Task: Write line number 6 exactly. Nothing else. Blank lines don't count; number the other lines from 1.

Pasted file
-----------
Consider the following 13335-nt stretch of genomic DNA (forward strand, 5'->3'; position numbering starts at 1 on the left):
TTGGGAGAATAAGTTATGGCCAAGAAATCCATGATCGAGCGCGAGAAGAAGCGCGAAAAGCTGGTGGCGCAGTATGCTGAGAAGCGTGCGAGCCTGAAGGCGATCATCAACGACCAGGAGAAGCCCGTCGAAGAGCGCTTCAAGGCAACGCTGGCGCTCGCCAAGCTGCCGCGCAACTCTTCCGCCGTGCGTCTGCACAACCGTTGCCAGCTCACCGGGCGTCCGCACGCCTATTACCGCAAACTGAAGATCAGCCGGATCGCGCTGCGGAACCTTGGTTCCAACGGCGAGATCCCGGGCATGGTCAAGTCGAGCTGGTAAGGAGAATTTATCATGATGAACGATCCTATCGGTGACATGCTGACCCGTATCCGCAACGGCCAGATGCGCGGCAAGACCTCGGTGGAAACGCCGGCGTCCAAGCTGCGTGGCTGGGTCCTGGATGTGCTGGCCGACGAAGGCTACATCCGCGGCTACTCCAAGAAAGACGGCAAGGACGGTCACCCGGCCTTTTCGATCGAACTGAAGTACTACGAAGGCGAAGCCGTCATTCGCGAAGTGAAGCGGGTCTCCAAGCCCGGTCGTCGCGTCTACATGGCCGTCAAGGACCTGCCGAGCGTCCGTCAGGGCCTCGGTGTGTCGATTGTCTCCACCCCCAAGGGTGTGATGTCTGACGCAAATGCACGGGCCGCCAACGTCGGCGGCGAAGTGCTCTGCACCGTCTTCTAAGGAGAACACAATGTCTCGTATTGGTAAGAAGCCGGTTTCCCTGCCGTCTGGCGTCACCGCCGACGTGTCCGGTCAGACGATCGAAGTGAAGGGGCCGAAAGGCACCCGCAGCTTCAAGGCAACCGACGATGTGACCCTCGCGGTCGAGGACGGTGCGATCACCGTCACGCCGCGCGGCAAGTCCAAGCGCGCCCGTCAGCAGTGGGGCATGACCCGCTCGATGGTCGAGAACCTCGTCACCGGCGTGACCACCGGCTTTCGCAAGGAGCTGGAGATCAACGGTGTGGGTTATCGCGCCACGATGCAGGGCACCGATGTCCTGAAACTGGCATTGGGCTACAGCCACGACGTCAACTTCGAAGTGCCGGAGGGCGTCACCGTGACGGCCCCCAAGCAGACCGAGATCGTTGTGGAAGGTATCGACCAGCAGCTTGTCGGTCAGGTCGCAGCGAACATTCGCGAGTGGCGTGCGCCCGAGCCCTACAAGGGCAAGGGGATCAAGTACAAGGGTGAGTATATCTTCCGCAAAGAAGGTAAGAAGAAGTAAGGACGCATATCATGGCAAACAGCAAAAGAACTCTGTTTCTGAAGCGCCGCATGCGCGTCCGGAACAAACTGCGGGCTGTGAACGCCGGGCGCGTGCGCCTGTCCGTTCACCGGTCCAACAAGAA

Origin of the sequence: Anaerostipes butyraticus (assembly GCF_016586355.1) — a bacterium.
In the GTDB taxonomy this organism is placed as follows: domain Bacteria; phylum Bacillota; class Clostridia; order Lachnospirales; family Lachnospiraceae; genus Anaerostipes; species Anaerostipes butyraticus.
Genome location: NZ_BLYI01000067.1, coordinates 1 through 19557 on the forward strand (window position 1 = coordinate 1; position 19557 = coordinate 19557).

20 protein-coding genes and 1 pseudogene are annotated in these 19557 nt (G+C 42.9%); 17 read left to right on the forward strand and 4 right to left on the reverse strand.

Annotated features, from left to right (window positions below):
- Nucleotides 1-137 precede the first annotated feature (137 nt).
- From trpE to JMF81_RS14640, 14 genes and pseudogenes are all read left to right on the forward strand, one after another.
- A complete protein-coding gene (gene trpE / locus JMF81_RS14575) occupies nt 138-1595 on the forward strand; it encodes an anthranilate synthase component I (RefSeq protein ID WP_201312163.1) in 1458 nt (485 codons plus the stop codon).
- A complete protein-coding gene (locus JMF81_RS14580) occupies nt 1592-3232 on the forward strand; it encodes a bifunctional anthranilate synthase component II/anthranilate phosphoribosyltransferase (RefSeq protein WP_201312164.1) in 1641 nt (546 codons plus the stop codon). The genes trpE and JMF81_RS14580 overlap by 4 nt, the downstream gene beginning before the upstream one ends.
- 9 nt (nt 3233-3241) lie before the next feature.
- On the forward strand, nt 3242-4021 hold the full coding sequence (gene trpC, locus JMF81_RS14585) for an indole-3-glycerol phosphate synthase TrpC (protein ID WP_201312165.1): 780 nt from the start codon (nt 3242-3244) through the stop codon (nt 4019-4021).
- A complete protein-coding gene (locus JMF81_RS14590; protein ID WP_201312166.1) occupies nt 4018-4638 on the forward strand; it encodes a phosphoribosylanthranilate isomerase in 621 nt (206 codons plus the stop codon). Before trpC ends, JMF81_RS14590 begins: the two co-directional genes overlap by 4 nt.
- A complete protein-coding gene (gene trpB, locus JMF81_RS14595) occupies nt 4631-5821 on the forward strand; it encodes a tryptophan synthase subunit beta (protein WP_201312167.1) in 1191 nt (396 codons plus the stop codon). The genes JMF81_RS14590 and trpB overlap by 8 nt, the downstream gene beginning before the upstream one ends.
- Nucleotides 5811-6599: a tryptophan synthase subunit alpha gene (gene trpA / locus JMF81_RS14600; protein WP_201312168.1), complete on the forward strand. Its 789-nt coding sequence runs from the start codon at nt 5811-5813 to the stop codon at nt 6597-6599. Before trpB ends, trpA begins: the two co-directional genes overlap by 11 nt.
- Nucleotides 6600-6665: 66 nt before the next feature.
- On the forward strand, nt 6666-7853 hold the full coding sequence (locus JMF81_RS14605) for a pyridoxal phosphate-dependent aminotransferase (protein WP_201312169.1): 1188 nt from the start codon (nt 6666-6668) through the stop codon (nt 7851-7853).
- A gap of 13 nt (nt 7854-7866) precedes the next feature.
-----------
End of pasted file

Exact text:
20 protein-coding genes and 1 pseudogene are annotated in these 19557 nt (G+C 42.9%); 17 read left to right on the forward strand and 4 right to left on the reverse strand.